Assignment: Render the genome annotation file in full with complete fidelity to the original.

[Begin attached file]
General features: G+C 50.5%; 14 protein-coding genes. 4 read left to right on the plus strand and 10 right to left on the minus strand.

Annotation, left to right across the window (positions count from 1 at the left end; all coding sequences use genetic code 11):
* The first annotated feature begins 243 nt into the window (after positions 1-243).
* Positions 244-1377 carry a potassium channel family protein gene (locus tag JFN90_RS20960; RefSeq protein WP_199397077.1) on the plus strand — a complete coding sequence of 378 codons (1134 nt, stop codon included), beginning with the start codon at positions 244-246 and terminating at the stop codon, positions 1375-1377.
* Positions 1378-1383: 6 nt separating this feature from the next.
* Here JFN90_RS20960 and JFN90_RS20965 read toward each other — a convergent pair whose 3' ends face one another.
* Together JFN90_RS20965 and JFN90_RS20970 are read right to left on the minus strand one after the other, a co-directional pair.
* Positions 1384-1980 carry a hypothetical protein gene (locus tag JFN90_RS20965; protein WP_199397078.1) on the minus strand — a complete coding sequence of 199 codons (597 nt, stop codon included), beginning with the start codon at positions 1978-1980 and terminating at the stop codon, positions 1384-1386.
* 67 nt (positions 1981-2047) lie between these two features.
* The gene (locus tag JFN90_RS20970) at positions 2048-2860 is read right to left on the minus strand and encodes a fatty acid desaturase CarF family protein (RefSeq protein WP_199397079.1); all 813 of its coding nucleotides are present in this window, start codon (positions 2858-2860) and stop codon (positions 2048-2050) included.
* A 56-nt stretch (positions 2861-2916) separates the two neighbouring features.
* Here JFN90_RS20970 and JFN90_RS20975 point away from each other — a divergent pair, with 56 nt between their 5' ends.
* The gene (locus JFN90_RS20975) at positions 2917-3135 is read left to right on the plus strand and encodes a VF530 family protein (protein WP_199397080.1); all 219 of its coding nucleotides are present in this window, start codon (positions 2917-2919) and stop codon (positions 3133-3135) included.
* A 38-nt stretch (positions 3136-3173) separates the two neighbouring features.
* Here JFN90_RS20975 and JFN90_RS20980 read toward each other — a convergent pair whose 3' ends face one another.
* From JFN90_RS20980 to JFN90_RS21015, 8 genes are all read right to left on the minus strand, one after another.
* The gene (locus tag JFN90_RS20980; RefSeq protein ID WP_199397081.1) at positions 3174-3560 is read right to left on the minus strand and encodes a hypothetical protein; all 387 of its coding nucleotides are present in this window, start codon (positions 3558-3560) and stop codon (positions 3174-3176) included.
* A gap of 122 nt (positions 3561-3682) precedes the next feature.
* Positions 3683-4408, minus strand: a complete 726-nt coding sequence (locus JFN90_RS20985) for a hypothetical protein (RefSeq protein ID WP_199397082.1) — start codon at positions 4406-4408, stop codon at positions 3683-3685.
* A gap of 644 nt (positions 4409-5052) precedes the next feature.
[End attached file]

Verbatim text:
General features: G+C 50.5%; 14 protein-coding genes. 4 read left to right on the plus strand and 10 right to left on the minus strand.

Annotation, left to right across the window (positions count from 1 at the left end; all coding sequences use genetic code 11):
* The first annotated feature begins 243 nt into the window (after positions 1-243).
* Positions 244-1377 carry a potassium channel family protein gene (locus tag JFN90_RS20960; RefSeq protein WP_199397077.1) on the plus strand — a complete coding sequence of 378 codons (1134 nt, stop codon included), beginning with the start codon at positions 244-246 and terminating at the stop codon, positions 1375-1377.
* Positions 1378-1383: 6 nt separating this feature from the next.
* Here JFN90_RS20960 and JFN90_RS20965 read toward each other — a convergent pair whose 3' ends face one another.
* Together JFN90_RS20965 and JFN90_RS20970 are read right to left on the minus strand one after the other, a co-directional pair.
* Positions 1384-1980 carry a hypothetical protein gene (locus tag JFN90_RS20965; protein WP_199397078.1) on the minus strand — a complete coding sequence of 199 codons (597 nt, stop codon included), beginning with the start codon at positions 1978-1980 and terminating at the stop codon, positions 1384-1386.
* 67 nt (positions 1981-2047) lie between these two features.
* The gene (locus tag JFN90_RS20970) at positions 2048-2860 is read right to left on the minus strand and encodes a fatty acid desaturase CarF family protein (RefSeq protein WP_199397079.1); all 813 of its coding nucleotides are present in this window, start codon (positions 2858-2860) and stop codon (positions 2048-2050) included.
* A 56-nt stretch (positions 2861-2916) separates the two neighbouring features.
* Here JFN90_RS20970 and JFN90_RS20975 point away from each other — a divergent pair, with 56 nt between their 5' ends.
* The gene (locus JFN90_RS20975) at positions 2917-3135 is read left to right on the plus strand and encodes a VF530 family protein (protein WP_199397080.1); all 219 of its coding nucleotides are present in this window, start codon (positions 2917-2919) and stop codon (positions 3133-3135) included.
* A 38-nt stretch (positions 3136-3173) separates the two neighbouring features.
* Here JFN90_RS20975 and JFN90_RS20980 read toward each other — a convergent pair whose 3' ends face one another.
* From JFN90_RS20980 to JFN90_RS21015, 8 genes are all read right to left on the minus strand, one after another.
* The gene (locus tag JFN90_RS20980; RefSeq protein ID WP_199397081.1) at positions 3174-3560 is read right to left on the minus strand and encodes a hypothetical protein; all 387 of its coding nucleotides are present in this window, start codon (positions 3558-3560) and stop codon (positions 3174-3176) included.
* A gap of 122 nt (positions 3561-3682) precedes the next feature.
* Positions 3683-4408, minus strand: a complete 726-nt coding sequence (locus JFN90_RS20985) for a hypothetical protein (RefSeq protein ID WP_199397082.1) — start codon at positions 4406-4408, stop codon at positions 3683-3685.
* A gap of 644 nt (positions 4409-5052) precedes the next feature.